Pathways to Drive Exceptional Organizational PerformanceMay 06, 2013 | By Wayne O'Neill
How do we really know why companies excel? Is it luck? Did they do something extraordinary? Is it just the environment? Were they prime for the right market at the right time and rode the wave? What drives exceptional organizational performance?
In this month’s issue of Harvard Business Review, Michael Raynor and Mamtaz Ahmed from Deloitte tackled the question: “How do we know what makes a company exceptional?” In their research, they studied 25,000 companies who traded on the U.S. stock exchange between 1966-2010 and measured the Return On Assets (ROA) that reflected stable and consistent performance. They identified two superior groups of companies:
1) 174 companies were in the top 10 percent called Miracle Workers
2) 170 companies were in the top 20-40 percent called Long Runners
The research reported, “Exceptional companies, it turns out come in all shapes and sizes.” For example, 3M, “with its legendary innovation” made the list as well as a one product company, WD-40. McDonalds made the list with locations all over the world. At the same time, Luby’s cafeteria chain was exceptional with 43 locations.
The conclusions from this study, resulted in 3 Basic Rules:
1. Better before cheaper – Companies who succeeded competed on their uniqueness before their price.
2. Revenue before cost – These companies prioritized their efforts on gaining revenue before reducing their cost.
3. There are no other rules.
Some interesting observations from this study:
- Customer focus was NOT the key.
- Innovation and Risk-Taking were NOT the major factors.
- Miracle Workers made deals that would leverage their “nonprice positions” and gave them higher revenue.
Every company in America has to make a choice whether to compete on nonprice benefits or reduced costs. The research stated, “Miracle Workers overwhelmingly adopted the former (nonprice benefits). Average Joes typically compete on price. Long Runners showed no clear tendency.”
In general, here is a formula from the study:
Greater Uniqueness (brand, style or reliability)= Exceptional Performance (more often).
Strategic emphasis on Lower Prices=Less Performance
The study revealed that “Miracle Workers typically rely much more on gross margins than on lower costs for their profitability advantage, whereas Long Runners are likely to depend on a cost advantage.” This means that greater performance is enhanced more often by value than lower price. When companies compete on price, there will always be one more company who figures out a strategy to undercut the price. Exceptional companies are not led astray by seeking after short-term cost cutting that might destroy the highest priority…value.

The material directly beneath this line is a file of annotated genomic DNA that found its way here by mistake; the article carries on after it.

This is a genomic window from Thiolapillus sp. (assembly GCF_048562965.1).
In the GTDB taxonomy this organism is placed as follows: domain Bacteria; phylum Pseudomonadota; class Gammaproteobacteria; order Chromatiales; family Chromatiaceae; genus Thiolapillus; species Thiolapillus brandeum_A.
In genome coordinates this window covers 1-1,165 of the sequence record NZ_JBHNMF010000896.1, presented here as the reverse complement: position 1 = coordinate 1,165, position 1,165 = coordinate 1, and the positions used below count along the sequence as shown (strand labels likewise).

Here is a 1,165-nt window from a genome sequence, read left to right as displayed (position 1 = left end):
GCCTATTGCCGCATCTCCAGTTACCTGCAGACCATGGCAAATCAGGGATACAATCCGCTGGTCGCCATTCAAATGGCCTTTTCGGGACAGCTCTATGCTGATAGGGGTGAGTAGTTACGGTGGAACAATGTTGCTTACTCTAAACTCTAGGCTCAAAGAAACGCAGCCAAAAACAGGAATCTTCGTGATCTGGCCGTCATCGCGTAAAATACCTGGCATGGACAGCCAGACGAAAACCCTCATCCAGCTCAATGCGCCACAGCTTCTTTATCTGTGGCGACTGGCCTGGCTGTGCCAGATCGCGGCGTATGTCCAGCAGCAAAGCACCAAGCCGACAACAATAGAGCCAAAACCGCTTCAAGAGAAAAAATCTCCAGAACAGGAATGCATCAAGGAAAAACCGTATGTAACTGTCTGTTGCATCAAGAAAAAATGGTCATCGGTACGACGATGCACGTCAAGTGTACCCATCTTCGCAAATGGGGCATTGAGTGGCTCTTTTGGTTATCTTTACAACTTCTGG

Translating Rule #2 is the ability to obtain profits by higher revenue. In a sample of nine Miracle Workers, eight used revenue to drive performance, and six of the eight relied on higher prices to achieve their revenue levels.
In conclusion, many competing factors drive exceptional organizational performance, including: operational excellence, leadership styles and development, corporate culture and reward systems. However, in this study, the exceptional companies were persistent to prioritize a position of value unrelated to low prices and create strategies for revenue-driven profitability…”everything else is up for grabs.” This means we need to be open minded and flexible to consider the enormous options in running an exceptional company. The next time you are in the boardroom discussing value and profits, remember to concentrate on creating value using better before cheaper and on capturing value with revenue before cost.
I’m sharing these concepts with you because when we coach, the following words seem complex but are really more fundamental in nature. There are really only 2 choices: better before cheaper and revenue before cost. These concepts are important to us. The following summary quote from the article is meaningful to our practice:
“The next time you find yourself having to allocate scarce resources among competing priorities, think about which initiatives will contribute most to enhancing the nonprice elements of your position and which will allow you to charge higher prices or to sell in greater volume…If your operational effectiveness is mostly about cutting costs, whereas if your innovation efforts are mostly about separating you from the pack, go with innovation. But if pushing the envelope on operations is about delivering levels of customer service way above your competition’s, whereas innovation seems geared to doing the same for less, then your operations folks deserve the additional care and feeding.”
It’s well worth your time to look up this article and read it verbatim.
“3 Rules for Making a Company Great” by Michael Raynor and Mamtaz Ahmed, Harvard Business Review, April 2013
“The Three Rules: How Exceptional Companies Think” forthcoming book by Michael Raynor and Mamtaz Ahmed